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HometechnologyUS banned this pharmacy chain from using AI facial recognition. Here's why

US banned this pharmacy chain from using AI facial recognition. Here’s why

Rite Aid was accused by the US Federal Trade Commission (FTC) of harming its consumers through the technology.

The United States has banned bankrupt pharmacy chain Rite Aid from using artificial intelligence-based facial recognition technology for surveillance purposes for five years, Reuters reported.

Rite Aid was accused by the US Federal Trade Commission (FTC) of harming its consumers through the technology.

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According to Reuters, Rite Aid deployed artificial intelligence-based facial recognition technology from 2012 to 2020 in order to identify shoplifters.

However, the company falsely flagged some consumers as matching someone who had previously been identified as a shoplifter.

“Rite Aid’s reckless use of facial surveillance systems left its customers facing humiliation and other harms,” Samuel Levine, director of consumer harms at the Federal Trade Commission was quoted as saying by AFP.

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In a statement, Rite Aid said the agreement with the FTC is subject to approval by the bankruptcy court overseeing its insolvency case.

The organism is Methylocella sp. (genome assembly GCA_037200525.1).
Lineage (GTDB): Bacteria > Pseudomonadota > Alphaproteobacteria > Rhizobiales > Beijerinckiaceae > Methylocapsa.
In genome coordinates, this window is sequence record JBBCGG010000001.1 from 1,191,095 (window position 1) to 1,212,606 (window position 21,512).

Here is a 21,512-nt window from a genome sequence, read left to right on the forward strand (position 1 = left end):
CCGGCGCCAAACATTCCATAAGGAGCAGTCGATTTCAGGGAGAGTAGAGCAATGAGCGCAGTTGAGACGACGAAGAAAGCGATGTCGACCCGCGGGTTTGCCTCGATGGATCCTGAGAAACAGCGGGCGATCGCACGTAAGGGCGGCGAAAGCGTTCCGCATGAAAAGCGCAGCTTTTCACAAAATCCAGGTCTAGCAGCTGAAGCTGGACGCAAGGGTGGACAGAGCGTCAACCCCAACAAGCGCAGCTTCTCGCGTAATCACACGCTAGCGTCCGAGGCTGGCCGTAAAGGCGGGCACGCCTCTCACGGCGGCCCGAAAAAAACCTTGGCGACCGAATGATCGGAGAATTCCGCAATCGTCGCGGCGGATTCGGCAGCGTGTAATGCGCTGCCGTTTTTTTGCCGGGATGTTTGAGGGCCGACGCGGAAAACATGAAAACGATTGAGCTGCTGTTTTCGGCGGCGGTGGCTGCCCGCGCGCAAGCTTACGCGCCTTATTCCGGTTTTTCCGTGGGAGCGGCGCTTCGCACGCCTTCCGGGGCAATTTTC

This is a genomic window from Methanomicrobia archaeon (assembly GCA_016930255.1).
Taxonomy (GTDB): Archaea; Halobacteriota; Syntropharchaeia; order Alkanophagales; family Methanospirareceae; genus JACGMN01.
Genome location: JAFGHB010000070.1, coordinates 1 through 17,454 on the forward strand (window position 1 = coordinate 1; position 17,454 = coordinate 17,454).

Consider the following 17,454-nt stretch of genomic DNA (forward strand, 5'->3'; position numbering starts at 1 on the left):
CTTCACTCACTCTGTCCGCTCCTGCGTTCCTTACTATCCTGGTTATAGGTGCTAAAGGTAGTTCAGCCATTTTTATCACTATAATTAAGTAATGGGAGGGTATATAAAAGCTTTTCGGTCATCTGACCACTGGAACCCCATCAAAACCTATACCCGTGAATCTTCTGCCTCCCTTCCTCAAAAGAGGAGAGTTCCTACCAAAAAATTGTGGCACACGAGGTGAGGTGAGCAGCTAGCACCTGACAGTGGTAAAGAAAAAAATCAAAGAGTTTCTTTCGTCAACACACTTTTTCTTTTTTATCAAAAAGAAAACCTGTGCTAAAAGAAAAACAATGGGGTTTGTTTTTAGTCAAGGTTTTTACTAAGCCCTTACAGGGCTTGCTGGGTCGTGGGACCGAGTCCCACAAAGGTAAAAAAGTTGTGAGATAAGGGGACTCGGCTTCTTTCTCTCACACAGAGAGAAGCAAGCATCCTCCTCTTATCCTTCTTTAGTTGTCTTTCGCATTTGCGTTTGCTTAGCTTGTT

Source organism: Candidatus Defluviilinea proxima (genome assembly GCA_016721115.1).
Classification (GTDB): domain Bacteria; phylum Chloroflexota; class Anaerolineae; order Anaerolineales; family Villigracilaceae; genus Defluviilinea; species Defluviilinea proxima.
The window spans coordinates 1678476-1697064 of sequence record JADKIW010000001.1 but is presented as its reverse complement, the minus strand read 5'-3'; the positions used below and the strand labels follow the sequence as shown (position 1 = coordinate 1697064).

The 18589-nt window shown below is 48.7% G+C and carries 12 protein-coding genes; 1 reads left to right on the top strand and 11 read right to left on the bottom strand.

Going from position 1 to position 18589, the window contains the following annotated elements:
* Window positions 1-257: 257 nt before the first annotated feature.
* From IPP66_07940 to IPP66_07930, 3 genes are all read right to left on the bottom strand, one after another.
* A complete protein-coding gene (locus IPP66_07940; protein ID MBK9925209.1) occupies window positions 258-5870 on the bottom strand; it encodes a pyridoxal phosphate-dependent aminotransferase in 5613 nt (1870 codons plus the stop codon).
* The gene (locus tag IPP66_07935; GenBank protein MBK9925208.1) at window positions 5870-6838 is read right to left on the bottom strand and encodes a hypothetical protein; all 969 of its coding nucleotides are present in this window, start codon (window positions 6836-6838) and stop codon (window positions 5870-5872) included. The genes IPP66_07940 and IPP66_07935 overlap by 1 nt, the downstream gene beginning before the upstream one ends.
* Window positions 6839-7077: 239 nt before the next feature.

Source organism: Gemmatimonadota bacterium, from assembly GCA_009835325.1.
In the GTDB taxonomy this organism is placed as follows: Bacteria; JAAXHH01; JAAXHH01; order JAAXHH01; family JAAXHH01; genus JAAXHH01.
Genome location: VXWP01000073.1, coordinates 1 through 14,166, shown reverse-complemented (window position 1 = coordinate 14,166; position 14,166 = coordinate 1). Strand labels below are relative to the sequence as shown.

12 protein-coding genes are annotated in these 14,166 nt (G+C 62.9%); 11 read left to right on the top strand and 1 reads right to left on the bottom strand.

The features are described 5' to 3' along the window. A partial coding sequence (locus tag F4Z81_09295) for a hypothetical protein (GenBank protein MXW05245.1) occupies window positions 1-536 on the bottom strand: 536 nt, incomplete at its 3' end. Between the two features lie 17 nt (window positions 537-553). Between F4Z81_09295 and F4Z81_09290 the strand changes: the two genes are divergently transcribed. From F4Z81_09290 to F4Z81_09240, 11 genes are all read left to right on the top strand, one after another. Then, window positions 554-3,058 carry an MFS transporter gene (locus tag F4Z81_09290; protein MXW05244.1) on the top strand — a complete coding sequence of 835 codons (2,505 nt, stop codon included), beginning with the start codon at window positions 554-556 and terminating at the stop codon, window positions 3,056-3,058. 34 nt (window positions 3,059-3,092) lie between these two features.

“The allegations relate to a facial recognition technology pilot program the company deployed in a limited number of stores,” the company said. “Rite Aid stopped using the technology in this small group of stores more than three years ago, before the FTC’s investigation regarding the Company’s use of the technology began.”

The complaint against Rite Aid by US FTC and the subsequent ban was the result of a Reuters investigation from 2020 into the company’s facial recognition program.

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Reuters found Rite Aid quietly added facial recognition systems to hundreds of stores in the United States, and that in New York and Los Angeles, it deployed the technology in largely lower-income, non-white neighbourhoods.

After Reuters sent its findings to Rite Aid in July 2020, the company said that it had stopped using its facial recognition software.

According to AFP, the case touches upon one of the main concerns about the proliferation of artificial intelligence, and facial recognition in particular, which is deemed to potentially misidentify or discriminate against individuals, especially non-whites and women.

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